I can't say I know how to deal with such issues, but it seems to me that the reasonable thing to do is to avoid moments where it is obvious that you are plotting by convenience. If you say "Oh, well if I just do this, then I can put these characters together, and then everything I want to do can be done," then it seems to me that you're dealing with convenience. Worst yet, it makes no sense to a reader why you wouldn't just put those characters together in the first place if you wanted them there anyway. There are factors that make all this obvious; rapidity is one of them. The quicker you try to make your plot happen, the more clear it is to the reader that that is what you are trying to do. The nasty critical side of me wants to point out that this is amateurish; I've done it, and where I see it I know that I have done something terrible.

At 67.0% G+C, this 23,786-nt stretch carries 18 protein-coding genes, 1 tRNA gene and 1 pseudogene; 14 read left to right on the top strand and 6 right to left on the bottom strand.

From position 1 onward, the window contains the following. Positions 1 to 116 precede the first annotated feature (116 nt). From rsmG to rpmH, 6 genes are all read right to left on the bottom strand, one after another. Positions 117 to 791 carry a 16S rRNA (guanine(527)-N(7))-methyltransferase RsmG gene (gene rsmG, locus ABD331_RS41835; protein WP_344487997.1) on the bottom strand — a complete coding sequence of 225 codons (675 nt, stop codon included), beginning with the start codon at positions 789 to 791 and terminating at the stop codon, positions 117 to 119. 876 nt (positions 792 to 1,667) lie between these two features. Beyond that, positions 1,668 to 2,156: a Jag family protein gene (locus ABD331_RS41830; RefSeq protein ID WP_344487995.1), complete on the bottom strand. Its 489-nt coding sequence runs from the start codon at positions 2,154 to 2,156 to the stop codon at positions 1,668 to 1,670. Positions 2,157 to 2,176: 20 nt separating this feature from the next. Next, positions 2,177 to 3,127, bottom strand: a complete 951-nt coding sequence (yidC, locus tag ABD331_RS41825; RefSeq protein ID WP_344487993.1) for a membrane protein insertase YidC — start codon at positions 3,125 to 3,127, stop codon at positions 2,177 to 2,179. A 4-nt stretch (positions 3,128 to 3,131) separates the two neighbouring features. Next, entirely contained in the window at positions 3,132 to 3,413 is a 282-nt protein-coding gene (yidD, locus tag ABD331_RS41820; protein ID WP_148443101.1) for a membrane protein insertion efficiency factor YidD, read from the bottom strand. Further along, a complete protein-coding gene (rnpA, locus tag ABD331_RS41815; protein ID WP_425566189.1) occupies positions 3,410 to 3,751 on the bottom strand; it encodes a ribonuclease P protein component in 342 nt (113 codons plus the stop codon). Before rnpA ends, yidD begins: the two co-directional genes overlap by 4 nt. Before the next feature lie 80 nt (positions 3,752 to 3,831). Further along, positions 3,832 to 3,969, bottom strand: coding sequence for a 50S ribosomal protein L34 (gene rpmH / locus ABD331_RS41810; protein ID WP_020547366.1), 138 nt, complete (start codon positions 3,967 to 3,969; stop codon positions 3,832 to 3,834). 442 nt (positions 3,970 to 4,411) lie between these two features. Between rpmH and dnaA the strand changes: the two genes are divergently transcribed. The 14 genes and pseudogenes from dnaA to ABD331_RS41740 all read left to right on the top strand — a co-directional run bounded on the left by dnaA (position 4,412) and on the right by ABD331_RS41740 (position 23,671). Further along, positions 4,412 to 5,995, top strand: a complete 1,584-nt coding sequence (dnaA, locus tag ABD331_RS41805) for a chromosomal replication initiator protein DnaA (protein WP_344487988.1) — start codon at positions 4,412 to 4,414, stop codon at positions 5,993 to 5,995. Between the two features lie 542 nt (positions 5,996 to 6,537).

Having said all of this, I have no advice whatsoever on how to avoid it. Like I said, I still do it from time to time. The only thing I can think to do is to ask yourself at every plot turn if you're using convenience rather than logic. If you are, then you probably should think of something else. If you know that someone is going to say "this is terribly convenient," then it doesn't make sense to continue going in that direction.
But, I want your opinions on this. How many of you have experience this either in your reading or your writing? Let me know in the comments!